- What is ezetimibe, and how does it work (mechanism of action)?
- What brand names are available for ezetimibe?
- Is ezetimibe available as a generic drug?
- Do I need a prescription for ezetimibe?
- What are the side effects of ezetimibe?
- What is the dosage for ezetimibe?
- Which drugs or supplements interact with ezetimibe?
- Is ezetimibe safe to take if I'm pregnant or breastfeeding?
- What else should I know about ezetimibe?
What is ezetimibe, and how does it work (mechanism of action)?
Ezetimibe is an oral drug that is used for the treatment of elevated blood cholesterol. The most commonly used class of drugs for lowering cholesterol levels, the statins, act by preventing the production of cholesterol by the liver. Ezetimibe has a different mechanism of action and lowers blood cholesterol by reducing the absorption of cholesterol from the intestine. It does not affect the absorption of triglycerides or fat-soluble vitamins. The FDA approved ezetimibe in October 2002.
What are the side effects of ezetimibe?
The most common side effects of ezetimibe are:
Other important side effects include:
What is the dosage for ezetimibe?
The recommended dose of ezetimibe is 10 mg daily. Ezetimibe can be taken with or without food and at the same time as statin drugs.
Which drugs or supplements interact with ezetimibe?
Cholestyramine (Questran), colestipol (Colestid) and colesevelam (WelChol), bile acid-binding drugs that may be used to treat elevated levels of cholesterol, bind to ezetimibe and reduce its absorption from the intestine by about 50%. Therefore, ezetimibe should be taken at least two hours before or 4 hours after administration of these drugs. Cyclosporine (Gengraf, Neoral) increases the levels of ezetimibe while ezetimibe increases levels of cyclosporine. Combining both drugs may increase side effects of either drug.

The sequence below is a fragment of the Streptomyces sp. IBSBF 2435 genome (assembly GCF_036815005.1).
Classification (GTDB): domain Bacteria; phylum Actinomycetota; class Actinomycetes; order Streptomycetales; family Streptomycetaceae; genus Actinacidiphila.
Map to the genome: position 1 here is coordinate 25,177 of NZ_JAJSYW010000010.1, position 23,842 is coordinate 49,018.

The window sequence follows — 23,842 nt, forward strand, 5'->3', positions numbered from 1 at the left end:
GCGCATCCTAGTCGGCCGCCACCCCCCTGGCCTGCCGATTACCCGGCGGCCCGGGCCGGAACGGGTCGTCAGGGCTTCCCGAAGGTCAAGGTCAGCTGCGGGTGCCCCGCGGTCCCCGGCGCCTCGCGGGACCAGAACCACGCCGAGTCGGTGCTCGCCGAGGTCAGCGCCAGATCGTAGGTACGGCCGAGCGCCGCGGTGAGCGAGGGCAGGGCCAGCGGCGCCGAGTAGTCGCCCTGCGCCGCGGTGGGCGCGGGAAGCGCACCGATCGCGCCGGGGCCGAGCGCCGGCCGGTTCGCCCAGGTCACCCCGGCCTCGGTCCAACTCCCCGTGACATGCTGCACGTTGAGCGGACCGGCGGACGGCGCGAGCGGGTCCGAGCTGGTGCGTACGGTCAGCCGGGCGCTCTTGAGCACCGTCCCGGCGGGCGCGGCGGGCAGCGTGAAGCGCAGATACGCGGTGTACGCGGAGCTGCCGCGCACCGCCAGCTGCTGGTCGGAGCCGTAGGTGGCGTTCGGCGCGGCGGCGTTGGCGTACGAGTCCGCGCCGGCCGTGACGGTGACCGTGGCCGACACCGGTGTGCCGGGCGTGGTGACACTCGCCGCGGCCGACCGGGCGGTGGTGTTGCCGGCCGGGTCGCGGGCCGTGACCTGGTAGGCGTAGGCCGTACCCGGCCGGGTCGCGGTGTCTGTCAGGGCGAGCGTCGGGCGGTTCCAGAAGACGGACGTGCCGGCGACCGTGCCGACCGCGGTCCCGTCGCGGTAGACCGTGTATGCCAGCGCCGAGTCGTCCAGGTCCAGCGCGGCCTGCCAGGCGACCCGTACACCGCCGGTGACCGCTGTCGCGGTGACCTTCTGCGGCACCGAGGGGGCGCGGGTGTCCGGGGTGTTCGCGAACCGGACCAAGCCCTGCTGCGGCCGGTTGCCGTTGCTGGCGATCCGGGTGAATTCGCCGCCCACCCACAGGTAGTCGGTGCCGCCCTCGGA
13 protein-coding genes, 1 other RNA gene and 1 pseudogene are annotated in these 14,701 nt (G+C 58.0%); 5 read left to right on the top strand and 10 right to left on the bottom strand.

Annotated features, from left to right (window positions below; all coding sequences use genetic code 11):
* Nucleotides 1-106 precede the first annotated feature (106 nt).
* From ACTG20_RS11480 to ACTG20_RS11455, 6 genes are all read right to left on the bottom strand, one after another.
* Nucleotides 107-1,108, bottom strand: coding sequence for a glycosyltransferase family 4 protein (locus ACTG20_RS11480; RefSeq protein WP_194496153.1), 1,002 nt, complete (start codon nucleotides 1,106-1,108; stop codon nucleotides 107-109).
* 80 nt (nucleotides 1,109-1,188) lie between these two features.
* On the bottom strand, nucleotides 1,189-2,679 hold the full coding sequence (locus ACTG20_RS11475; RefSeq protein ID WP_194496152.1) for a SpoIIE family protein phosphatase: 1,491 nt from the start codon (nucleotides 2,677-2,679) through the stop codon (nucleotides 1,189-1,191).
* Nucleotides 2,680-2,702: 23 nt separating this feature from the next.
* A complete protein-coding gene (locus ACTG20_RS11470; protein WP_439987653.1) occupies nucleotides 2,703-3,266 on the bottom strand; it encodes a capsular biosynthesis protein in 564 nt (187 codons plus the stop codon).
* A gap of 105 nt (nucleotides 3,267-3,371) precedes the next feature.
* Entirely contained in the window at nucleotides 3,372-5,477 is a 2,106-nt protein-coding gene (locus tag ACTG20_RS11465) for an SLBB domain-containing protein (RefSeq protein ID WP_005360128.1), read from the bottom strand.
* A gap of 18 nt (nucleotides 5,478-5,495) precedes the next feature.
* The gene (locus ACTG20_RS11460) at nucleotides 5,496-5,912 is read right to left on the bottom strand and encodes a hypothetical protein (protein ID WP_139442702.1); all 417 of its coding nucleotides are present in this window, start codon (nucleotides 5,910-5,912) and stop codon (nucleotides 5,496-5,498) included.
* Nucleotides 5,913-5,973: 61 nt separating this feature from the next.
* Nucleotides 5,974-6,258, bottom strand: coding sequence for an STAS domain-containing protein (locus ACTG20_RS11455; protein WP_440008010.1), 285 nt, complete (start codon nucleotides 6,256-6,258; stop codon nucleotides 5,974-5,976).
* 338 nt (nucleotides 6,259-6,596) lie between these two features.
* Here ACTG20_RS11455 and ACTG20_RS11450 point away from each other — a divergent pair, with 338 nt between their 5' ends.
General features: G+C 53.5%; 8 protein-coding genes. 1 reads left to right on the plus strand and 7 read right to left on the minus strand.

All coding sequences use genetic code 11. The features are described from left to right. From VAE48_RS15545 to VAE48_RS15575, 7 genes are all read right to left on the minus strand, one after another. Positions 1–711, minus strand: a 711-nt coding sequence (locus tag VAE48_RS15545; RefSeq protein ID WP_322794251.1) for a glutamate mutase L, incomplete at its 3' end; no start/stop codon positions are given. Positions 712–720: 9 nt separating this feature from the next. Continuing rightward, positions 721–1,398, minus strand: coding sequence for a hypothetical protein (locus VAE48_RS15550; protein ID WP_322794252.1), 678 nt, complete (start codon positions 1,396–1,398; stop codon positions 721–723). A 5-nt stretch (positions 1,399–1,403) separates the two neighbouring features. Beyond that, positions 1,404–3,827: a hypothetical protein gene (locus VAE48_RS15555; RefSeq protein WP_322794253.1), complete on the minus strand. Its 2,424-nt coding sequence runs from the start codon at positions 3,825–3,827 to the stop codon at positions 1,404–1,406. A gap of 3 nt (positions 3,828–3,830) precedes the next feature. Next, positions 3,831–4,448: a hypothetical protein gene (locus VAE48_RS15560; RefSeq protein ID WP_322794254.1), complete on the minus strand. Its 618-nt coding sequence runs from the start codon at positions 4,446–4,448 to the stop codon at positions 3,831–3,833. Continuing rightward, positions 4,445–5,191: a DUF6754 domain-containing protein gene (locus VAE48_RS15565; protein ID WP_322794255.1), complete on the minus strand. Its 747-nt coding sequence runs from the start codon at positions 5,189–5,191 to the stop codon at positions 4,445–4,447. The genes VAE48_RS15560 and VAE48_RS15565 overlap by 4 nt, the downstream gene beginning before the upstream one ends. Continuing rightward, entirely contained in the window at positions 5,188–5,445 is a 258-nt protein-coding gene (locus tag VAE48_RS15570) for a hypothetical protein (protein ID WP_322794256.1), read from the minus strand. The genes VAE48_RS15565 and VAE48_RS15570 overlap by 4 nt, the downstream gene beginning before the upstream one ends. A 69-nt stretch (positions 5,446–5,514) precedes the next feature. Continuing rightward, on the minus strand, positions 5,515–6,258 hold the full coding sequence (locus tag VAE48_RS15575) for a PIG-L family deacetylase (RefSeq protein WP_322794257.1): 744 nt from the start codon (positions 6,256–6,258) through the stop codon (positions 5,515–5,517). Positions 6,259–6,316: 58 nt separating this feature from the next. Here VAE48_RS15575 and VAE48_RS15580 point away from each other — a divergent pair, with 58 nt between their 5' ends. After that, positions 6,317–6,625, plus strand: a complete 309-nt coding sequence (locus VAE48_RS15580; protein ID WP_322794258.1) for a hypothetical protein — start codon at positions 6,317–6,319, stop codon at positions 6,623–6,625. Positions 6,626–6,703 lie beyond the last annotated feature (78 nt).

Is ezetimibe safe to take if I'm pregnant or breastfeeding?
There are no adequate studies of ezetimibe in pregnant women. Therefore, physicians must weight the benefit of prescribing ezetimibe during pregnancy against potential but unknown risks.
Multimedia: Slideshows, Images & Quizzes
Picture of Cholesterol
Cholesterol carried in particles of low density (LDL cholesterol) is referred to as the "bad" cholesterol because elevated levels...
Cholesterol Drugs: What to Expect With Heart Medication
When diet and exercise aren't enough, should you turn to drugs? Learn cholesterol basics, drug classes, and available drugs along...
Related Disease Conditions
Cholesterol (Lowering Your Cholesterol)
High cholesterol and triglyceride levels increase the risk of cardiovascular disease. Getting your cholesterol and triglyceride...
Fatty Liver (NASH)
Nonalcoholic fatty liver disease or NASH occurs due to the accumulation of abnormal amounts of fat within the liver. Fatty liver...
High Cholesterol: Frequently Asked Questions
Cholesterol occurs naturally in the body. High blood cholesterol levels increase a person's risk of developing heart disease,...
Treatment & Diagnosis
Medications & Supplements
Prevention & Wellness
- New Drug Could Help Those With Tough-to-Treat Cholesterol
- New Cholesterol Drug's High Price May Not Be Worth It: Study
- Are There Alternatives to Statins?
- Negative News on Statins Tied to Dropped Prescriptions
- FDA Approves Second Drug in New Class of Cholesterol-Lowering Medications
- FDA OKs First of New Class of Cholesterol Drugs
- FDA Advisers Recommend Approval of First of 2 New Cholesterol Drugs
- New Drug Class Slashes 'Bad' Cholesterol, Review Finds
- Cholesterol Drug Vytorin Linked to Reduced Heart Attack Risk
- Researchers Find Gene Mutation That May Protect Against Heart Disease
- New Drug May Help Lower 'Bad' Cholesterol Beyond Statins
- New Drug Lowers Cholesterol Beyond What Statins Can Do, Study Finds
- Merck Recalls Cholesterol Drug Liptruzet
- Health Highlights: March 7, 2012
- Health Highlights: March 6, 2012
- New Warnings on Cholesterol-Lowering Statins
Health Solutions From Our Sponsors
Report Problems to the Food and Drug Administration
You are encouraged to report negative side effects of prescription drugs to the FDA. Visit the FDA MedWatch website or call 1-800-FDA-1088.
FDA Prescribing Information